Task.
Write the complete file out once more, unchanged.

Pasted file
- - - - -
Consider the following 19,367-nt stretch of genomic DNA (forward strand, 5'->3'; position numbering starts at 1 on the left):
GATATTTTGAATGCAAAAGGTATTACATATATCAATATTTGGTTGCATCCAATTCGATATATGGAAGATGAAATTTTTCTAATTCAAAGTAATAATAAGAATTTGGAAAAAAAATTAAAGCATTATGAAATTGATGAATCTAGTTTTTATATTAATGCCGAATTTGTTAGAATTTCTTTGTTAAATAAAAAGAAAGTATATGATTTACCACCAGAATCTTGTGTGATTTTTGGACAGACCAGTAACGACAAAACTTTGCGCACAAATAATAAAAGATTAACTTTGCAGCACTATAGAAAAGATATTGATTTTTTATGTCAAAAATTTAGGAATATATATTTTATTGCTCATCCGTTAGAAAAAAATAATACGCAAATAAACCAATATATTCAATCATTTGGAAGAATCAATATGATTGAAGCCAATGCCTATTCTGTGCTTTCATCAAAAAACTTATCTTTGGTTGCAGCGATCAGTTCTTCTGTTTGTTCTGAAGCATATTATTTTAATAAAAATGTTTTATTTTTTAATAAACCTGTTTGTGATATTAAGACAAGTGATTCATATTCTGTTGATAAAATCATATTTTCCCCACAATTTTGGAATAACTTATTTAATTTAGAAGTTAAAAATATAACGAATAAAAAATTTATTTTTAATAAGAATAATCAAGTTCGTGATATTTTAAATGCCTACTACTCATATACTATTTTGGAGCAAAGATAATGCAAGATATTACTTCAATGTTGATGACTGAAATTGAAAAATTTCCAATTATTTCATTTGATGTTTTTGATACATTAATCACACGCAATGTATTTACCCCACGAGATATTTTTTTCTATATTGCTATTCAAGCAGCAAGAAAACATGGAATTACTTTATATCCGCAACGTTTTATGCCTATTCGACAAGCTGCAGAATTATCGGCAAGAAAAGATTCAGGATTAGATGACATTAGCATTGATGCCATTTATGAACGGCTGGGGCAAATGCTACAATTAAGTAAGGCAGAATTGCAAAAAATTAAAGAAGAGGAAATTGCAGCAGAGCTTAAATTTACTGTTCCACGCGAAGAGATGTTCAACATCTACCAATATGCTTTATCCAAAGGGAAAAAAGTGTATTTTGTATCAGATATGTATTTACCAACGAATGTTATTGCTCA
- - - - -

Consider the following 19,367-nt stretch of genomic DNA (forward strand, 5'->3'; position numbering starts at 1 on the left):
GATATTTTGAATGCAAAAGGTATTACATATATCAATATTTGGTTGCATCCAATTCGATATATGGAAGATGAAATTTTTCTAATTCAAAGTAATAATAAGAATTTGGAAAAAAAATTAAAGCATTATGAAATTGATGAATCTAGTTTTTATATTAATGCCGAATTTGTTAGAATTTCTTTGTTAAATAAAAAGAAAGTATATGATTTACCACCAGAATCTTGTGTGATTTTTGGACAGACCAGTAACGACAAAACTTTGCGCACAAATAATAAAAGATTAACTTTGCAGCACTATAGAAAAGATATTGATTTTTTATGTCAAAAATTTAGGAATATATATTTTATTGCTCATCCGTTAGAAAAAAATAATACGCAAATAAACCAATATATTCAATCATTTGGAAGAATCAATATGATTGAAGCCAATGCCTATTCTGTGCTTTCATCAAAAAACTTATCTTTGGTTGCAGCGATCAGTTCTTCTGTTTGTTCTGAAGCATATTATTTTAATAAAAATGTTTTATTTTTTAATAAACCTGTTTGTGATATTAAGACAAGTGATTCATATTCTGTTGATAAAATCATATTTTCCCCACAATTTTGGAATAACTTATTTAATTTAGAAGTTAAAAATATAACGAATAAAAAATTTATTTTTAATAAGAATAATCAAGTTCGTGATATTTTAAATGCCTACTACTCATATACTATTTTGGAGCAAAGATAATGCAAGATATTACTTCAATGTTGATGACTGAAATTGAAAAATTTCCAATTATTTCATTTGATGTTTTTGATACATTAATCACACGCAATGTATTTACCCCACGAGATATTTTTTTCTATATTGCTATTCAAGCAGCAAGAAAACATGGAATTACTTTATATCCGCAACGTTTTATGCCTATTCGACAAGCTGCAGAATTATCGGCAAGAAAAGATTCAGGATTAGATGACATTAGCATTGATGCCATTTATGAACGGCTGGGGCAAATGCTACAATTAAGTAAGGCAGAATTGCAAAAAATTAAAGAAGAGGAAATTGCAGCAGAGCTTAAATTTACTGTTCCACGCGAAGAGATGTTCAACATCTACCAATATGCTTTATCCAAAGGGAAAAAAGTGTATTTTGTATCAGATATGTATTTACCAACGAATGTTATTGCTCA